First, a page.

Web Feature Posted June 28, 2013
A Conversation With Walter Brueggemann
Interview by Kathy Henning (firstname.lastname@example.org) | Photo by Daniel Sheehan
When the Wesleyan Theological Society and Society for Pentecostal Studies held their joint meeting on Seattle Pacific University’s campus, renowned theologian Walter Brueggemann gave the keynote address: “The Alternative World of the Psalms,” March 21, 2013.
One of the world’s leading interpreters of the Old Testament, Brueggemann is William Marcellus McPheeters professor of Old Testament emeritus at Columbia Theological Seminary. He is the author of more than 50 books, including The Prophetic Imagination; Praying the Psalms: Engaging Scripture; and Reverberations of Faith: A Theological Handbook of Old Testament Themes — as well as commentaries on several Old Testament books, including Genesis, Exodus, Deuteronomy, 1 and 2 Samuel, Isaiah, and Jeremiah. Brueggemann spoke with Response about prayer, imagination, and what Christians of different faith traditions can learn from one another.
What do you think is the usefulness of having a joint meeting of Pentecostals and Wesleyans?
Well, I think anytime different Christian traditions come in contact with each other, they impact each other. We have gifts to give each other, we have things to learn from each other, and I don't know exactly what the interface between those two groups might be, because I’m an outsider to those two traditions, but I just think, in principle, that’s always a potentially generative thing to do, to be with people who have a difference from us and to be engaged with them. So I would think it would be very much so for those traditions.
What would you consider yourself, Wesleyan, Calvinist?
My friend would say I’m a very soft Calvinist. The specific tradition that I come out of is German Pietism. German Pietism was an 18th-century movement in which people didn’t get all out of sorts over doctrinal issues, so we just didn’'t have quarrels about stuff like that, and that’s very much the kind of background in which I grew up. When I moved to Columbia Seminary mid-career, I was kind of taken aback by the very serious Calvinists who were ready to argue about everything.
How would you define holiness? You were saying that your heritage, and I think you were specifically talking about the United Church of Christ, can learn holiness from the Pentecostals, and the Pentecostals can learn social justice from the UCC folks.
I think holiness is an elusive notion. In biblical faith, I think it means singularly and distinctly devoted to God, which leads to a certain kind of ethic and a certain kind of piety, and so on. Obviously, the problem with holiness, then, is that it turns into a legalism, or something like that, and I think my tradition is more aware of the dangers of legalism than it is attentive to what’s important about that. But my pietistic tradition sort of taught that the way you live out holiness is by caring for the vulnerable neighbor, but there has to be behind that a kind of spirituality that is neglected in my tradition, I think.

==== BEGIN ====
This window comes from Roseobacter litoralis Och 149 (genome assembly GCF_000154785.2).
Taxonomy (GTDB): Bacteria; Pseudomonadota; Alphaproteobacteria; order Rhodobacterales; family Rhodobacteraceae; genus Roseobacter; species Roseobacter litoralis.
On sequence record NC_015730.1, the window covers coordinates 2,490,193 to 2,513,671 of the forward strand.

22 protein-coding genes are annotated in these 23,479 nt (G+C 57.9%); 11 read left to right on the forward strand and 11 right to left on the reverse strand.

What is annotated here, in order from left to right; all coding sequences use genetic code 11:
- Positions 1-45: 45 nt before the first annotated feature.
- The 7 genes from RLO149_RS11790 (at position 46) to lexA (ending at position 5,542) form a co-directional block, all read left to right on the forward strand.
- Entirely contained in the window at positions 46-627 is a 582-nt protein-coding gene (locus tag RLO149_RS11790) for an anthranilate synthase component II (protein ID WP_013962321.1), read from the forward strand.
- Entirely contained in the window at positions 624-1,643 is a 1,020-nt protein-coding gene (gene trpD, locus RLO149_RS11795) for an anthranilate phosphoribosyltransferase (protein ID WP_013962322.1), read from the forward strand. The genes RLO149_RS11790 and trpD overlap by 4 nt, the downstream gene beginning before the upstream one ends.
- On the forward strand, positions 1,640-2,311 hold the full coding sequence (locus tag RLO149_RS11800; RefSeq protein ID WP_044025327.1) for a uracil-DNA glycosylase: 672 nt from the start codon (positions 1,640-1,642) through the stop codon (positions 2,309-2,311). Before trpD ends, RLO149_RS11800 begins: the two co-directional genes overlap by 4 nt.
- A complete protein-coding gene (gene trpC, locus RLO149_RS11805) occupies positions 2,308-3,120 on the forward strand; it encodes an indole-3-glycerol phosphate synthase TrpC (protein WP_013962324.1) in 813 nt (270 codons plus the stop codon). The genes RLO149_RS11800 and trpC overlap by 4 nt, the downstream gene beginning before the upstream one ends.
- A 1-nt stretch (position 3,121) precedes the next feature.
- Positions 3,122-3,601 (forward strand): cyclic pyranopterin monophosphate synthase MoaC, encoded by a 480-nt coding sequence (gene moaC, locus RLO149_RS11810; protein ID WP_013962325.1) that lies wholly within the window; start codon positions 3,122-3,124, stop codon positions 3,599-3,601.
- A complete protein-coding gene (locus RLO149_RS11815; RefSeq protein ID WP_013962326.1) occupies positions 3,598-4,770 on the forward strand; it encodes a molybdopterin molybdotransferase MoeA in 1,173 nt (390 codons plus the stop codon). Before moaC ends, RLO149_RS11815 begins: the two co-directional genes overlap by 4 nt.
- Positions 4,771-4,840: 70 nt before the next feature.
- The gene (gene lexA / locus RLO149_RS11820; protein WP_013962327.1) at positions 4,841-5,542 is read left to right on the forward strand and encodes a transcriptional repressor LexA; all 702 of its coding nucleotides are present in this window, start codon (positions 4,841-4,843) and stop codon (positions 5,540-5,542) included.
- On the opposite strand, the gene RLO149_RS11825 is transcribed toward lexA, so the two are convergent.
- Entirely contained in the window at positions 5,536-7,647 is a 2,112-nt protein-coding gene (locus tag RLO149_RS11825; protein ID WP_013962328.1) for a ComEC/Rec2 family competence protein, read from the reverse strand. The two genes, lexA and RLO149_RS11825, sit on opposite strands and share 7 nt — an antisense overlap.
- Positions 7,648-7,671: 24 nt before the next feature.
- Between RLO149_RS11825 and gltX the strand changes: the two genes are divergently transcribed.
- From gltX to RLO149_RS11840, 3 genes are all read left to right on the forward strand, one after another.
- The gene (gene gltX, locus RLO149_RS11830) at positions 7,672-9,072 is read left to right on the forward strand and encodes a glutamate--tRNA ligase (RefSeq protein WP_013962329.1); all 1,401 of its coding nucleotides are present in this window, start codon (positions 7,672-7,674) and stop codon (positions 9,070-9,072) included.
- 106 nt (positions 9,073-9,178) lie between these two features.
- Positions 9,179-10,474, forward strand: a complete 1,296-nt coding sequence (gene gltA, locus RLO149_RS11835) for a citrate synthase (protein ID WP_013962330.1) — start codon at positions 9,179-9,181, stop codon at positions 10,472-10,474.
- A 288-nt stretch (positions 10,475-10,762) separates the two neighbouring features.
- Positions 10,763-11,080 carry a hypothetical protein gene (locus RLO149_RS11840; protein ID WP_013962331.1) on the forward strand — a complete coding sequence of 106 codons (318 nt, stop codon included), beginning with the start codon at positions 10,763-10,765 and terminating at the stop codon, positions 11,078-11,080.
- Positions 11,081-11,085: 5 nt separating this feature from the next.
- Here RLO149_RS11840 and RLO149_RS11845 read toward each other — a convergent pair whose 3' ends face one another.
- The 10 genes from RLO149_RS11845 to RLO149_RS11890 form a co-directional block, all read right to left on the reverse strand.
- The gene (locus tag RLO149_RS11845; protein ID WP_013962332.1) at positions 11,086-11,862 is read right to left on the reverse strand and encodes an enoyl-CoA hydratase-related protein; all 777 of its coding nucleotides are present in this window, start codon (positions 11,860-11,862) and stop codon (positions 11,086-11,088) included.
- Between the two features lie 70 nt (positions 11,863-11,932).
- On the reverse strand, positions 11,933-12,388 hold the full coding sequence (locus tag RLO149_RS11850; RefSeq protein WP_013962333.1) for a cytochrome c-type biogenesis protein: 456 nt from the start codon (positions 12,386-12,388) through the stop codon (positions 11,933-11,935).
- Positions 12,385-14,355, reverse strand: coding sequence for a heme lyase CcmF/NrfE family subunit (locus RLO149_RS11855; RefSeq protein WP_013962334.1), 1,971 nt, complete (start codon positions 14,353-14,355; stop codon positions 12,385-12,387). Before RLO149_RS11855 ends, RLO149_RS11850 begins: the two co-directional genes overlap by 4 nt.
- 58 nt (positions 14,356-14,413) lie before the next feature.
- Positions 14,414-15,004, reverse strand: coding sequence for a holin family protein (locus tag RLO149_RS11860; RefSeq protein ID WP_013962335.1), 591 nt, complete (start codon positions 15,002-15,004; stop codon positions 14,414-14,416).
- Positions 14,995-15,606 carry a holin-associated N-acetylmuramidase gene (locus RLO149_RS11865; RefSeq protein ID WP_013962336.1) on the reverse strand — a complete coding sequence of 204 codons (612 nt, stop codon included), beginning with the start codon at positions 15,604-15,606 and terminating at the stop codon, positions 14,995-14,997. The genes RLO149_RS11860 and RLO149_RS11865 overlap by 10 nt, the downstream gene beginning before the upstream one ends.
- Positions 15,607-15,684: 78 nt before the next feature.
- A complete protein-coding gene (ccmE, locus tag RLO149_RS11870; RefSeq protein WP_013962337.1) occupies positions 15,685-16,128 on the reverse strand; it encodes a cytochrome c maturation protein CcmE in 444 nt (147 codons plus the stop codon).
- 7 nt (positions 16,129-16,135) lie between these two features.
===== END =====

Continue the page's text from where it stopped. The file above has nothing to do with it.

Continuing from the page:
What is your favorite book of the Bible?
Probably Jeremiah. I always tell my students that Jeremiah certainly reads like it was written yesterday about our crises. I’ve spent a lot of energy on the Book of Jeremiah, and my teacher, James Muilenburg at Union Seminary in New York, did before me. I suppose I inherited some of that.
What are you working on now for your next book?
I’m working on some texts in the Book of Exodus. I’ve picked out about 20 sort of strange texts, just individual verses, and I want to see whether I can interpret the whole Book of Exodus from just those texts.
You’ve written 60 books or more. Do you have a favorite among those?
Well, I suspect that the book I really like the most is titled Finally Comes the Poet. It’s an argument that biblical faith can only be communicated in artistic, poetic categories. It was my Beecher Lectures that I did at Yale, and that was kind of a stretch for me to move into those categories, so I like that.
How do you define imagination? Does it have anything to do with Jeremiah, except for his obedience in speaking the words the Lord gave him?
I think there is an inclination among interpreters now to relate imagination to the work of the Spirit. I think the old way of saying it is it’s the work of the spirit, and I think what many people are calling it now is imagination, so that's a little bit tricky. Any good poet or novelist might say, “It just came to me. It came to me in the night,” or, “I was on the receiving end of it.” Theologically, that’s got to mean something like the gift of the Spirit. So, I think that while I prefer to talk prophetic imagination, I think Jeremiah was a man haunted by God's presence, and so on. I think I prefer to talk about imagination because I don’t want to get into all kinds of problems about verbal inspiration, and direct communication from God, because I don’t know how to factor all that out. Imagination gives you a lot more wiggle room about that. But, as I understand imagination, it does mean it’s more than my invention, or Jeremiah’s invention; something else is going on.
What prompted you to write The Prophetic Imagination?
Well, I was invited to give some lectures at North Park Seminary. Of course, I had no idea they had any future then, because I’ve done many sets of lectures that had no future. I don’t think my book is scripture, but I think sometimes when Paul wrote some of these letters, he had no idea he was writing scripture. He thought he was just writing a letter. That book is now 35 years old, and it continues to be my fallback position. It was kind of early in setting the trajectory on which I was going to work, and so I’m kind of astonished that it has unfolded that way.
What would you say about SPU’s vision of “engaging the culture and changing the world?” What does it mean to you to engage culture? Some of your work on Solomon and empire would probably suggest that the response is to resist culture, but your work on imagination would probably encourage engaging artistic culture.
I do not think we engage artistic culture nearly enough. I think that good art is inherently subversive and, therefore, good art is a natural ally for the church.
I think it’s a mix of resisting culture and transforming culture. But I think the liberal church, of which I am a member, is so busy transforming culture that it doesn’t do the resistance, and what then happens is that you get co-opted by culture. You have to pay attention to the specifics in front of you.